In an earlier post (Feelings and thoughts and judgments. Oh my!) we were looking at the language that Chris and Pat used while trying to resolve a domestic dispute…oh wait, that sounds like something the police would handle. They were having an argument over the trash (at least that’s what it appeared to be).
This week I’d like to take a look out how this might have been presented differently using techniques from NVC – Nonviolent Communication.
Now before you get all excited that I’m going to provide THE proper words to get your housemate/spouse/whoever to FINALLY take out the trash…I’m not. Bummer, I know, but the reality is that people don’t always respond just the way you’d like them to so trying to write the “better” dialogue would be, in all honesty, an act of creativity rather than an act of communication. I get to determine how each of them reacts, right? And that is probably NOT how life really works in your home…it certainly doesn’t in mine!
However, what I will do is help pull apart the underlying messages that could have been presented and why they would be important to address.
Here’s the dialogue again (with line numbers added for reference purposes):
1. Chris: “Hey, Pat. Damn, you didn’t take out that trash?”
2. Pat: “I forgot, no biggie…why are you so steamed about the trash?”
3. Chris: “‘Cause I feel that YOU don’t feel anything I ask you to do is important enough to do, that’s why!”
4. Pat: “Seriously? Well, I’ll tell you what I feel…I feel like I’m the hired help around here half the time.”
In line 1, Chris sets the tone for an argument by basically coming out swinging. If I were to change one thing in this dialogue it would certainly be that first line.
This actually ,might have gone far better if Chris had said: “Hey Pat, will you able to get the trash out soon? I can’t get to it and I don’t want to miss the pickup. “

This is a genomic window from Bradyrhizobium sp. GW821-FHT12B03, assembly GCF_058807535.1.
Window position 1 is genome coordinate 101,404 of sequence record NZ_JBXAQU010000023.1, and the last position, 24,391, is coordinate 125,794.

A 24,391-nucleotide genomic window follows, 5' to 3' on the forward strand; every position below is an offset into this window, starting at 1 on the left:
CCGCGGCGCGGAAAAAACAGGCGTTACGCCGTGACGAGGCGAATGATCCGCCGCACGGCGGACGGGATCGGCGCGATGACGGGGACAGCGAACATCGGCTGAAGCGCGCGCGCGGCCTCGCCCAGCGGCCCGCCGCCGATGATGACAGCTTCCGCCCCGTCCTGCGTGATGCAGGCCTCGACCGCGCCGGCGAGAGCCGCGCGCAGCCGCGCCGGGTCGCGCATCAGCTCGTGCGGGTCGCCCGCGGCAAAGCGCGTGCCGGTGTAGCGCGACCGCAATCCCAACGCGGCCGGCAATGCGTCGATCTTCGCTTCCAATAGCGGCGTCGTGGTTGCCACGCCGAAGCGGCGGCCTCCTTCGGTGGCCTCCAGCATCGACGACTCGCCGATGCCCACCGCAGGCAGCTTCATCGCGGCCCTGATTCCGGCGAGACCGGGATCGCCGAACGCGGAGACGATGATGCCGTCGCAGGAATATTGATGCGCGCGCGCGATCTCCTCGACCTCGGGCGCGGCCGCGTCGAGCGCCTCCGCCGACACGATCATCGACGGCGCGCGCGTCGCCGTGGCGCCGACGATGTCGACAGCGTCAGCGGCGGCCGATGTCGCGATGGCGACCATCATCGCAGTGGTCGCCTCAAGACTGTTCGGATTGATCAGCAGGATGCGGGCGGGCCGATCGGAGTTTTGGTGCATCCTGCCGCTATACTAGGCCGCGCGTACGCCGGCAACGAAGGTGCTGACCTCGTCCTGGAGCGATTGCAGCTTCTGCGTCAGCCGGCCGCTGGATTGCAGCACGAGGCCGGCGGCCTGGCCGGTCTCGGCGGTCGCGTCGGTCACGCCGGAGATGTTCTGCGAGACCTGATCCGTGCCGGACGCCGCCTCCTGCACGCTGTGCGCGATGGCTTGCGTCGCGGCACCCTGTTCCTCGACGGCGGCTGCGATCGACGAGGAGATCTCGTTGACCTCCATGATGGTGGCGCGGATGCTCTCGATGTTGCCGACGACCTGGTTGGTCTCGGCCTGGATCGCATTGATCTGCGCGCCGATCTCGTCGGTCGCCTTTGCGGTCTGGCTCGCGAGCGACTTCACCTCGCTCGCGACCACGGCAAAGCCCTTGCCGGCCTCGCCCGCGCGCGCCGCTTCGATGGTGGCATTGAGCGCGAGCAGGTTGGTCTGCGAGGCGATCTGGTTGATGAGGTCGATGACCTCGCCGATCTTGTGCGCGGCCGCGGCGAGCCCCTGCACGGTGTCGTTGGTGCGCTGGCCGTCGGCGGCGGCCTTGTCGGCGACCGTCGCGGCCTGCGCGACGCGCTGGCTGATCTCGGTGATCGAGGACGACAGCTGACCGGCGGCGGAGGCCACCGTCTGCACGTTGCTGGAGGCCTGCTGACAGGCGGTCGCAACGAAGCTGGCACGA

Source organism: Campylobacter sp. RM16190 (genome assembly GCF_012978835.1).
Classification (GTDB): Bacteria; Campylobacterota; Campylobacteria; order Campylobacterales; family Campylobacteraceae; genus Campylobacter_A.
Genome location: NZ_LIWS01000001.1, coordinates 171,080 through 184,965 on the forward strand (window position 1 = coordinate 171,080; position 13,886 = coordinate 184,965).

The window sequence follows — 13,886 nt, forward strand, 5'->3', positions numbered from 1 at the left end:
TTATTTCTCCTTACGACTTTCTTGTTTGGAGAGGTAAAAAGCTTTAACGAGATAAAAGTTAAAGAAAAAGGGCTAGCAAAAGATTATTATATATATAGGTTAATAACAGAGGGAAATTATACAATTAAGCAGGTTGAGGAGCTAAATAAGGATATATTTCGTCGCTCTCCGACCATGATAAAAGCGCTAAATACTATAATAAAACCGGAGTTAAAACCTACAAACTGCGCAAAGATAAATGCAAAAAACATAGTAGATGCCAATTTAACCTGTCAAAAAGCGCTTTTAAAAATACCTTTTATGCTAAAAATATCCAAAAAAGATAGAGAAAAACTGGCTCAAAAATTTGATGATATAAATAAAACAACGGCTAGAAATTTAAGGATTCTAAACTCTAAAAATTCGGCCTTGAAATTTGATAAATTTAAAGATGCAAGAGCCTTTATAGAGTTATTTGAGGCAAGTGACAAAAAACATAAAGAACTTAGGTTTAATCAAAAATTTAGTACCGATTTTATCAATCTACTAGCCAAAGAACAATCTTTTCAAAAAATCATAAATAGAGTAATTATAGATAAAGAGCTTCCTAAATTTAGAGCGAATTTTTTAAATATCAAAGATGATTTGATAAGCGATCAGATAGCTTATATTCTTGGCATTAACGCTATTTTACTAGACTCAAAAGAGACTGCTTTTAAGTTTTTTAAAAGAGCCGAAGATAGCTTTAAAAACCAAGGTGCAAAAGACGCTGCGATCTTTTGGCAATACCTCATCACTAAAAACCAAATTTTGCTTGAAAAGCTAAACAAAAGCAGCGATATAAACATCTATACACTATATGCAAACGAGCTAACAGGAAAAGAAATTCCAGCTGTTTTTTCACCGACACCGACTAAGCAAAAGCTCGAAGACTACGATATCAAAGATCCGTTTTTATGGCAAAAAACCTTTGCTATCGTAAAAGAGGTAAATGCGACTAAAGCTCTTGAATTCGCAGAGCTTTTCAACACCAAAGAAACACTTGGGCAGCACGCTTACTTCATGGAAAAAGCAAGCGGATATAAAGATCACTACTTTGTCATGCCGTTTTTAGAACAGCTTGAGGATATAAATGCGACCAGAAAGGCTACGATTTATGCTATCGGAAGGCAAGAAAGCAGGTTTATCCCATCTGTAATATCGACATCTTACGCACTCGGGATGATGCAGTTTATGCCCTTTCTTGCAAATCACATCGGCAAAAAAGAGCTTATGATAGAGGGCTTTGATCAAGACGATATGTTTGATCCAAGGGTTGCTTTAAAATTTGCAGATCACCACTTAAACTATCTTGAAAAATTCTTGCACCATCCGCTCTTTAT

That would have done (at least) the following:
1. established why it was important to Chris
2. expressed a request, not a demand
Now here’s the reason why I won’t keep this “NVC- enhanced dialogue” going: Pat still could have responded “negatively”. NVC is not magic, there are no specific words which guarantee success; but it is a way to communicate with a far greater chance of success, especially if both parties “speak the same language”.
In line 2, Chris actually has a legitimate question – it is very likely that Chris does not know why Pat has placed importance on this task. All to often we assume that others feel the same importance or urgency that we do and all too often we are mistaken!
In lines 3 AND 4, Chris and Pat simply take potshots at one another bringing up issues that go way beyond the trash and it’s all downhill from there…
If there’s a “secret” to effective communication, whether you’re using NVC or any other technique, it’s this: say what you mean, clearly and directly. If you speak openly, without malice, without a sense of “winning” or “losing”, with a clear intention of sharing (which is at the root and origin of the word communicate), everyone benefits.